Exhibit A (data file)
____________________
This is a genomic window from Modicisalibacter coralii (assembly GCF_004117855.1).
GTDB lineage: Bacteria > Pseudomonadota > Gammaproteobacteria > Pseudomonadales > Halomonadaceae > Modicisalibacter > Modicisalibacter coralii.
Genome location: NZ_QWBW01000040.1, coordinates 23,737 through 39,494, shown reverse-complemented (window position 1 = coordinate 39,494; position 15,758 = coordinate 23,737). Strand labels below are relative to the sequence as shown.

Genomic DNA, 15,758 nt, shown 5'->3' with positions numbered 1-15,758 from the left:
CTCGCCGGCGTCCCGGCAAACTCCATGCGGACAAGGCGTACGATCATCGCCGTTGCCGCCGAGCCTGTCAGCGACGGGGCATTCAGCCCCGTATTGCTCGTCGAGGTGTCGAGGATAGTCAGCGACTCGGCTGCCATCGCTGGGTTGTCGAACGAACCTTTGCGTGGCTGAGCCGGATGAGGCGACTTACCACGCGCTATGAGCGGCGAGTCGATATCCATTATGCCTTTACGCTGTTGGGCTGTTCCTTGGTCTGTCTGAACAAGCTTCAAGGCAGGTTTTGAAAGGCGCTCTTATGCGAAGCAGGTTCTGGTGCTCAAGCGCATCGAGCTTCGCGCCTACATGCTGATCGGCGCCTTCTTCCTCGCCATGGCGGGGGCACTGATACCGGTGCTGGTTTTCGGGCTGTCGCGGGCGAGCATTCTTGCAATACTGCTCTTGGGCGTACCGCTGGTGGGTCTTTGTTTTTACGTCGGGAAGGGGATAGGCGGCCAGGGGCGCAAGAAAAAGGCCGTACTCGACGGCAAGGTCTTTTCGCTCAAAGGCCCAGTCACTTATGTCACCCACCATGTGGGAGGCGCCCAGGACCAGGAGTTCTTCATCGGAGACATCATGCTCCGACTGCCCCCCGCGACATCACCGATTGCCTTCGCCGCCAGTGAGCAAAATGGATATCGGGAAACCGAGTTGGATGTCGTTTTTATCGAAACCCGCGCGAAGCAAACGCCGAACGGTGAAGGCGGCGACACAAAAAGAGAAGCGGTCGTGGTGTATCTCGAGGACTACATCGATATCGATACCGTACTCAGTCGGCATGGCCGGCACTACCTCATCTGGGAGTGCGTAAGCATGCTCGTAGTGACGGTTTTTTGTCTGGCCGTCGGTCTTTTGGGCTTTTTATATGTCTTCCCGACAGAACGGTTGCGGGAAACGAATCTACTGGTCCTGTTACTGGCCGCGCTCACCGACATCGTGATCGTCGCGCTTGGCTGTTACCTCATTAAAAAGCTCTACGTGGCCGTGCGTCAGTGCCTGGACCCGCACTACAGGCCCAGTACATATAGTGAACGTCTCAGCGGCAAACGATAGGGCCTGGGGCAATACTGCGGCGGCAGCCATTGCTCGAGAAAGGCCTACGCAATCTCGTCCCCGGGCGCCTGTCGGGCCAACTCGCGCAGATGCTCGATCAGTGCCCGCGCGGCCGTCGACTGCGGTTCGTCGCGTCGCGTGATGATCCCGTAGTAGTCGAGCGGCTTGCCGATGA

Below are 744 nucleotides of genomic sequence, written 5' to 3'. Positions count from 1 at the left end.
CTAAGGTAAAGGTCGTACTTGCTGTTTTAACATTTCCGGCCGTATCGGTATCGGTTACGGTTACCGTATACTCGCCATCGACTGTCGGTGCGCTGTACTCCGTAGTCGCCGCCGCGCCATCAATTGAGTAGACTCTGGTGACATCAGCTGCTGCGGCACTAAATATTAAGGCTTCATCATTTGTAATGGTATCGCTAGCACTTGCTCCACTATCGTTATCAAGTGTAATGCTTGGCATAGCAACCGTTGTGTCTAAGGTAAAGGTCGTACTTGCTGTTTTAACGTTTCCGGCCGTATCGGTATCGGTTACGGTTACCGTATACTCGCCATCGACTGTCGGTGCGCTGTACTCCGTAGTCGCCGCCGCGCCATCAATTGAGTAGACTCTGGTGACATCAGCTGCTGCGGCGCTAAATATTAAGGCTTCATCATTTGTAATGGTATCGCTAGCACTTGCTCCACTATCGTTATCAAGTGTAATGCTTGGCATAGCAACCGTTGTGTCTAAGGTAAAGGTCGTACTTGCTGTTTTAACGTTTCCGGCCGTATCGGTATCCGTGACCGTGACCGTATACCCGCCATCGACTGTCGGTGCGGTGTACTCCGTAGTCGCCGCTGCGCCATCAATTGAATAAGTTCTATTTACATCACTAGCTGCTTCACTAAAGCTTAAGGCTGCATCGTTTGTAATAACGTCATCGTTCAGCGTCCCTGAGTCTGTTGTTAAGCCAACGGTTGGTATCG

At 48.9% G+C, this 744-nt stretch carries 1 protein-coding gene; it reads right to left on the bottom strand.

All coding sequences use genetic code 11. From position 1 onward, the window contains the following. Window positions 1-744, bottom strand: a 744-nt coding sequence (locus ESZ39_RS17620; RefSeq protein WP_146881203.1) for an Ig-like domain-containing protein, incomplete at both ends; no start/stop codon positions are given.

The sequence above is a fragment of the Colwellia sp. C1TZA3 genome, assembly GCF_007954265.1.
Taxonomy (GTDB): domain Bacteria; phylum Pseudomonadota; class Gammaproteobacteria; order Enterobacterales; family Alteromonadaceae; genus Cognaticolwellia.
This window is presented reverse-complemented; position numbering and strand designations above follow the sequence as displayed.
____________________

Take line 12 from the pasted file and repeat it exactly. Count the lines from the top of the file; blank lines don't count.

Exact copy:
This window is presented reverse-complemented; position numbering and strand designations above follow the sequence as displayed.